They had faces that only a mother, or King Curtis, could love. Patriotically versatile, they turned up as Aussies for a while in the WWF with a kangaroo mascot.
Also known as the Sheepherders, which is a little more patriotically correct, although hardly awe inspiring.
* * *
5: Rick Martel
The first pretty boy of New Zealand wrestling, the French Canadian star was a highly technical wrestler, particularly when it came to doing his hair.
Martel was a key part of the heyday 1970s for pro wrestling when On the Mat was television gold. Played the housewife's favourite to King Curtis' villain.
Probably the only wrestler to bring out his own line of perfume.
* * *
6: Steve Rickard
The Vince McMahon of New Zealand wrestling, Rickard was both wrestler and promoter. It is hard to know where New Zealand wrestling would be right now without Steve Rickard. Actually, it is hard to know where New Zealand wrestling is right now, but that wasn't the case when Rickard was running the show. He cut quite a dash in his prime but looked too much like someone's jovial dad to get much of a following when wrestling hit its 1970s prime. Still, he was Mr Wrestling and many of us wouldn't have a clue about the highly technical side of the sport if it wasn't for his expert comments delivered ringside.
It was probably only Rickard who could truly unravel the intricacies of the King Curtis splash. This ability to fly by the seat of his pants, so to speak, while in charge of a microphone paved the way for such luminaries of the lingo as Murray Mexted, and sport has never looked back.
Rickard even did the odd stint as a ring announcer and we are left to presume he also swept out the changing rooms and put up the fight posters.
* * *
7: Robert Bruce
The man whose death this week inspired our list of 10 favourite wrestlers.
The Scottish-born mauler was a legend of the New Zealand scene. Wrestling doesn't muck about when it comes to using national stereotypes and one of his famous moves was known as the Caber Toss. There was probably another one involving a kilt and if there wasn't, there should have been.
According to lore, his many injuries included ear damage suffered when a fan rammed a beer can into the side of his head.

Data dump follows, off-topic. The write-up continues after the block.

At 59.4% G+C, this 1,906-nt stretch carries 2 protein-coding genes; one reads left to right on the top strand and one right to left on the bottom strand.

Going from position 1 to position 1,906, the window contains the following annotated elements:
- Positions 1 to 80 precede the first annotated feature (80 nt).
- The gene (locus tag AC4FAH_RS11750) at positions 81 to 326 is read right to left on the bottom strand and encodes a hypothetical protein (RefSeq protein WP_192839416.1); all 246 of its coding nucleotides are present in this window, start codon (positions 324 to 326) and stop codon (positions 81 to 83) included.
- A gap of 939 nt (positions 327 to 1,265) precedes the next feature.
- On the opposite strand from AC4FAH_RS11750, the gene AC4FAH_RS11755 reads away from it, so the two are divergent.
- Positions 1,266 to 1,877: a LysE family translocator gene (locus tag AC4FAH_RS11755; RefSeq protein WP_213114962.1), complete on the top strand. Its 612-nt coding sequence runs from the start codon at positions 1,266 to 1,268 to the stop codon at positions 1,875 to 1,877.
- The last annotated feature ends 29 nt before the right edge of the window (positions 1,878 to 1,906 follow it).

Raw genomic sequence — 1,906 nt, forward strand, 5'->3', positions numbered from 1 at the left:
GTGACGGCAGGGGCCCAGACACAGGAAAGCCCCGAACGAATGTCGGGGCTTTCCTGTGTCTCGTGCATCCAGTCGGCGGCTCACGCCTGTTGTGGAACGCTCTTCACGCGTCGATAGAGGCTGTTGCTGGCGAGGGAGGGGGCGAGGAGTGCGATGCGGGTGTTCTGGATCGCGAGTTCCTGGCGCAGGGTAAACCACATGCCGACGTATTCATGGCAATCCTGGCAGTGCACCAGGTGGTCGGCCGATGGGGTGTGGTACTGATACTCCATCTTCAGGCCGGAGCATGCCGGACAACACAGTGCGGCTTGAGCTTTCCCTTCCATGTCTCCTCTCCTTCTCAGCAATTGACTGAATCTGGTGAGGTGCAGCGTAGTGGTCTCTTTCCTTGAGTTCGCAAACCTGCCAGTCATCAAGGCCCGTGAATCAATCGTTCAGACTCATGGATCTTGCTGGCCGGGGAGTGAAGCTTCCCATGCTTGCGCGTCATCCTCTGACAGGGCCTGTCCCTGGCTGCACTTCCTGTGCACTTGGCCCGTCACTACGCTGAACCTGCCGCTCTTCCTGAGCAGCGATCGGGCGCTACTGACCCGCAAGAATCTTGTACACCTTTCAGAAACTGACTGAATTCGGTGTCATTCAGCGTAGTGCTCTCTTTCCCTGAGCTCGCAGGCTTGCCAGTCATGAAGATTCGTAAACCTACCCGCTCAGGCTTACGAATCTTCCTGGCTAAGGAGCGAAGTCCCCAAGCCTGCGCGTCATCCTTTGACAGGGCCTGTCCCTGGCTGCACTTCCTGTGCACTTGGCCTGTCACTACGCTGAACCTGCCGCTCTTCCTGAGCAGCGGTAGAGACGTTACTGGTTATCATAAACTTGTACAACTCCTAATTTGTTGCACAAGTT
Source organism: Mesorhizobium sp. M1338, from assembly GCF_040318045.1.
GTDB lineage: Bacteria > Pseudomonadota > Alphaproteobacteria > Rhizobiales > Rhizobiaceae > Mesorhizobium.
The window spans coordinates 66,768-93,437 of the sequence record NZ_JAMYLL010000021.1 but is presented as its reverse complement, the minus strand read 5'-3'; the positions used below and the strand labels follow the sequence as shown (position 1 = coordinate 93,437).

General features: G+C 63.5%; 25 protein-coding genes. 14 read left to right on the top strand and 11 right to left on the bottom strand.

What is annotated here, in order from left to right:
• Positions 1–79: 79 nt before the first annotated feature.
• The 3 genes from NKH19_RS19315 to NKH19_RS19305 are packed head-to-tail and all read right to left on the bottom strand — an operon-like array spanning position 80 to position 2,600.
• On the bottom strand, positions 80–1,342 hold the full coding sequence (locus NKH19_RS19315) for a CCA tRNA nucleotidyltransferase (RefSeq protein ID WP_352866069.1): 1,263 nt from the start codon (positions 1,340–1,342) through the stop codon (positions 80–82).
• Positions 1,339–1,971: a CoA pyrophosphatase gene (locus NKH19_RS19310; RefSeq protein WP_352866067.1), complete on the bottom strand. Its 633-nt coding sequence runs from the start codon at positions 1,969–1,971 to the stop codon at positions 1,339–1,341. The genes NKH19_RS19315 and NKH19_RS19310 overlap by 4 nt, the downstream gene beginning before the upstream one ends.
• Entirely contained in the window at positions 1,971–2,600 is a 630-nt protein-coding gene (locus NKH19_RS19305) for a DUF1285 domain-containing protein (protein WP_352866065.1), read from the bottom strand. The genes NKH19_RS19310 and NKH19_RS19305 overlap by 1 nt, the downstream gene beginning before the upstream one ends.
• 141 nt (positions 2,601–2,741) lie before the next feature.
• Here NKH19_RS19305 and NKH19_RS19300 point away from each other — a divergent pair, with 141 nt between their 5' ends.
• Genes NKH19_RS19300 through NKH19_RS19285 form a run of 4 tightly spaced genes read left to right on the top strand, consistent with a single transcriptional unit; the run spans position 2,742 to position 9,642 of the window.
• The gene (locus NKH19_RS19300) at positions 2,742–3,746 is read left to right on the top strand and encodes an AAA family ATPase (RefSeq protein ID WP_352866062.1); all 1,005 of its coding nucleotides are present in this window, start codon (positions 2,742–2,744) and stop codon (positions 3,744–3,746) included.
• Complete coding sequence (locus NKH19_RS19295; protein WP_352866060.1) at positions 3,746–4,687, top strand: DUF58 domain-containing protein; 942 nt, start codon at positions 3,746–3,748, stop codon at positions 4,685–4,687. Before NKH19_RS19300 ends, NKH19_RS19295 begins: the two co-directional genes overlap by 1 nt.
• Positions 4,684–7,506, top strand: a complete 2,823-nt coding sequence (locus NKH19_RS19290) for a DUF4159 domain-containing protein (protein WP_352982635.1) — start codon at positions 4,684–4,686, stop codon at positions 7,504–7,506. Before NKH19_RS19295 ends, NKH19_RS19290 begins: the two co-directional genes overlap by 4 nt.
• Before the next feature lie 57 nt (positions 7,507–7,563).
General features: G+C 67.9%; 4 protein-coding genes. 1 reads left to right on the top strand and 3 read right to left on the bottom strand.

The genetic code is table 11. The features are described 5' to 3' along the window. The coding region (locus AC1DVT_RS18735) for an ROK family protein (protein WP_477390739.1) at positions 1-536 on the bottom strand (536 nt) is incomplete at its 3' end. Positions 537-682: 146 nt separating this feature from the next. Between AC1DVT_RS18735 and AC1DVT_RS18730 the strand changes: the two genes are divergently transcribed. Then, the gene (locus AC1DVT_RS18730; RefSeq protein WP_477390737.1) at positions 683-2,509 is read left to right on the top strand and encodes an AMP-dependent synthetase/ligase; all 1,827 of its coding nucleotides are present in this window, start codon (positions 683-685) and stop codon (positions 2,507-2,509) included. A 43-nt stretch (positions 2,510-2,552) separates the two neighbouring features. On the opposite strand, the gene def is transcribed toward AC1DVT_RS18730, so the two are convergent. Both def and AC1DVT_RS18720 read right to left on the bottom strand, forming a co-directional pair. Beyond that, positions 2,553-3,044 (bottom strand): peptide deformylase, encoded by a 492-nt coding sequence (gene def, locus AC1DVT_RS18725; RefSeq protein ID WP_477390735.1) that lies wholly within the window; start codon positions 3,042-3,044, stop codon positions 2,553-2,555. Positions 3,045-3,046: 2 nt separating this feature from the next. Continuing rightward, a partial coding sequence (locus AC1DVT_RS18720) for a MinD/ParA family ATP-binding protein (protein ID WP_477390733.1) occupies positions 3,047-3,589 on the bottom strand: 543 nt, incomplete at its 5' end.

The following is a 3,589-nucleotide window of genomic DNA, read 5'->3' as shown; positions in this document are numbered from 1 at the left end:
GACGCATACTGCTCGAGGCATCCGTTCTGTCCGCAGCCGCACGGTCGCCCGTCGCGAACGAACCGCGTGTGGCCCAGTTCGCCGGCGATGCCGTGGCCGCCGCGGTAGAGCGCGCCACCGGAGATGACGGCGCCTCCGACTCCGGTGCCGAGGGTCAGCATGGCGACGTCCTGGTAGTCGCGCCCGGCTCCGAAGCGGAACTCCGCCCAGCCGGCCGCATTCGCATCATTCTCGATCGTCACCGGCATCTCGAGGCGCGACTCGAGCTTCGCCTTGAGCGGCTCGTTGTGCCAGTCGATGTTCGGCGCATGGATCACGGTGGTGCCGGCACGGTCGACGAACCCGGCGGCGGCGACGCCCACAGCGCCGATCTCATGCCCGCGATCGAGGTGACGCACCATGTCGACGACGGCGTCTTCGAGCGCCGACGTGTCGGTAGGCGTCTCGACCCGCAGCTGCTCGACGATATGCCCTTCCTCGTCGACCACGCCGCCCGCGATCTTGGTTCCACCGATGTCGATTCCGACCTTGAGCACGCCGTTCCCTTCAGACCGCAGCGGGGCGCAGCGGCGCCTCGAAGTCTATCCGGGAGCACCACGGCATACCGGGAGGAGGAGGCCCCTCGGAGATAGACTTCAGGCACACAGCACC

Bruce was a wrestling bad guy with a heart of gold. He also made a seemingly seamless move from the mat to the film business.
A bear of a man, it is hard to believe he has gone.
* * *
8: John DaSilva
A boxing and wrestling champion, he wrestled at the 1956 Olympics, which lent a great deal of credibility to the pro-wrestling business Downunder.
The South Auckland-born DaSilva had an exotic heritage with a surname to match. DaSilva fought as a Maori warrior but his bloodlines were Portuguese, African, English and French Tahitian. Wrestling was never a sport to wrestle with its conscience.
* * *
9: Peter Maivia
The heavily tattooed Samoan-born grappler had an ongoing rivalry with Rickard in the 1960s.
The grandson of this "High Chief" is the famous wrestling Rock who has gone on to make it big in Hollywood.
Peter Maivia had already been there and done that. He played a taxi driver in the 1967 James Bond movie You Only Live Twice and helped arrange some of its stunt scenes.
* * *
10: Samoan Joe
Still fondly remembered by people in very high places at this newspaper which means he is an absolute sitter for this list.
Being wrestling, Samoan Joe's career was blighted with the constant rumour that Joe wasn't his real name but actually, it was. He looked vaguely like Billy T James in undies but had a strong fanbase and was an absolute must on the undercard.
Many will look back on Samoan Joe's career and feel that he wasn't always given the main event opportunities he deserved.By Chris Rattue Email Chris